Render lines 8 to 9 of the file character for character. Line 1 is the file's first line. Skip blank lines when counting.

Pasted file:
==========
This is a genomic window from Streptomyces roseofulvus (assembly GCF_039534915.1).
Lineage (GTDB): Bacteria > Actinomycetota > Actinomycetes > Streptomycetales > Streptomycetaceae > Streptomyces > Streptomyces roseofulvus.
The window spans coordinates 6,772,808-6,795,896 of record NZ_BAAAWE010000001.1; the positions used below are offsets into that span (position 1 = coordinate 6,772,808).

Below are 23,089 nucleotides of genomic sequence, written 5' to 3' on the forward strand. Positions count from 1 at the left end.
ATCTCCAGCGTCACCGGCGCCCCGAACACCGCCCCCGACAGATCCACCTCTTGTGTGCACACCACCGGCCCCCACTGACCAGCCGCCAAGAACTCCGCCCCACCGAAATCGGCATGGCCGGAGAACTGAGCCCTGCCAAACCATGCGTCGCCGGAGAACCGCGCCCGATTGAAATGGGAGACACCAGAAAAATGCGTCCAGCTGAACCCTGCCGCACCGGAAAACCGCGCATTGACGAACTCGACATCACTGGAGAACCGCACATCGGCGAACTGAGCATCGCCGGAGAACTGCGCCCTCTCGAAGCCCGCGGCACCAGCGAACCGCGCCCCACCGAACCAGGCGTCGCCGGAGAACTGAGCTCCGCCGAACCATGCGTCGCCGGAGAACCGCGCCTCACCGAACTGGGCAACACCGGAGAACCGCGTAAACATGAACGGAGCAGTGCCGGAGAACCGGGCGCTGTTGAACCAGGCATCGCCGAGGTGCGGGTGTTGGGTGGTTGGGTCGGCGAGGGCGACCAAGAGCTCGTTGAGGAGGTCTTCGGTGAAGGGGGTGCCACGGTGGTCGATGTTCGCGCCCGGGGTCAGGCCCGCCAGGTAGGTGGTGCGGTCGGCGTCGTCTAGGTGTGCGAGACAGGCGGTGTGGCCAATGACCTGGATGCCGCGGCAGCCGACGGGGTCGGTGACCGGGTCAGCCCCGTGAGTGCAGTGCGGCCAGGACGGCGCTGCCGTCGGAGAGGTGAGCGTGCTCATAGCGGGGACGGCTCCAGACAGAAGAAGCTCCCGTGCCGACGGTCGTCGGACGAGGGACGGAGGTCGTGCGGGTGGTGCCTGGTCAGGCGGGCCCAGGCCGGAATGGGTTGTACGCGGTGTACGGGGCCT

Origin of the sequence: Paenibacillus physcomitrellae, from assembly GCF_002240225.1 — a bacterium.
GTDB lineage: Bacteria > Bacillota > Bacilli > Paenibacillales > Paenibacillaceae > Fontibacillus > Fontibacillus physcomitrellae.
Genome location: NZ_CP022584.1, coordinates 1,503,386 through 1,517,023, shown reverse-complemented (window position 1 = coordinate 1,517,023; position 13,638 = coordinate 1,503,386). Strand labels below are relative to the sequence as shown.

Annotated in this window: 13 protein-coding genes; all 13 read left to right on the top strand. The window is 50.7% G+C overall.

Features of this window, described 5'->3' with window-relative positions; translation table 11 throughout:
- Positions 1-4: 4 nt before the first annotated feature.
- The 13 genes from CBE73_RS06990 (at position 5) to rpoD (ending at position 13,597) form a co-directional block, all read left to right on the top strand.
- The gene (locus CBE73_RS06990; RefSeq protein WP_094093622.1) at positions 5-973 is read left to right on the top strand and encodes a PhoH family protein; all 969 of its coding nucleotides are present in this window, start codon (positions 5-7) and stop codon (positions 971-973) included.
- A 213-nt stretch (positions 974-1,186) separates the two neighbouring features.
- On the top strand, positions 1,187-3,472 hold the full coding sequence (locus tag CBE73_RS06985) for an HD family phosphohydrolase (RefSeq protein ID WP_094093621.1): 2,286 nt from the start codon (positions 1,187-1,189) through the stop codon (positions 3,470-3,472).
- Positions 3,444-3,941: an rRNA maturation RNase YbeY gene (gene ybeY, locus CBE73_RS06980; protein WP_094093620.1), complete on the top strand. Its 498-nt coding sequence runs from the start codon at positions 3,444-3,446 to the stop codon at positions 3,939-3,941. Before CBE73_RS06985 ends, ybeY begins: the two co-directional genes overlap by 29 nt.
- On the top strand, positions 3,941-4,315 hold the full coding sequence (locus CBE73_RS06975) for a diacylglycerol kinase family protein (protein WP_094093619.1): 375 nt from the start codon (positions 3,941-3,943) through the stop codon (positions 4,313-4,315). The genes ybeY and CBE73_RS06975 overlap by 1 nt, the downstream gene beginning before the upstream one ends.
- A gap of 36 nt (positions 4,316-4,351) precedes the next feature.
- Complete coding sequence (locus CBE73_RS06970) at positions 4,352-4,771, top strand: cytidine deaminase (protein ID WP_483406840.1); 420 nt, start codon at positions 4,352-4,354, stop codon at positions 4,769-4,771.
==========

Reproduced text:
Genome location: NZ_CP022584.1, coordinates 1,503,386 through 1,517,023, shown reverse-complemented (window position 1 = coordinate 1,517,023; position 13,638 = coordinate 1,503,386). Strand labels below are relative to the sequence as shown.

Annotated in this window: 13 protein-coding genes; all 13 read left to right on the top strand. The window is 50.7% G+C overall.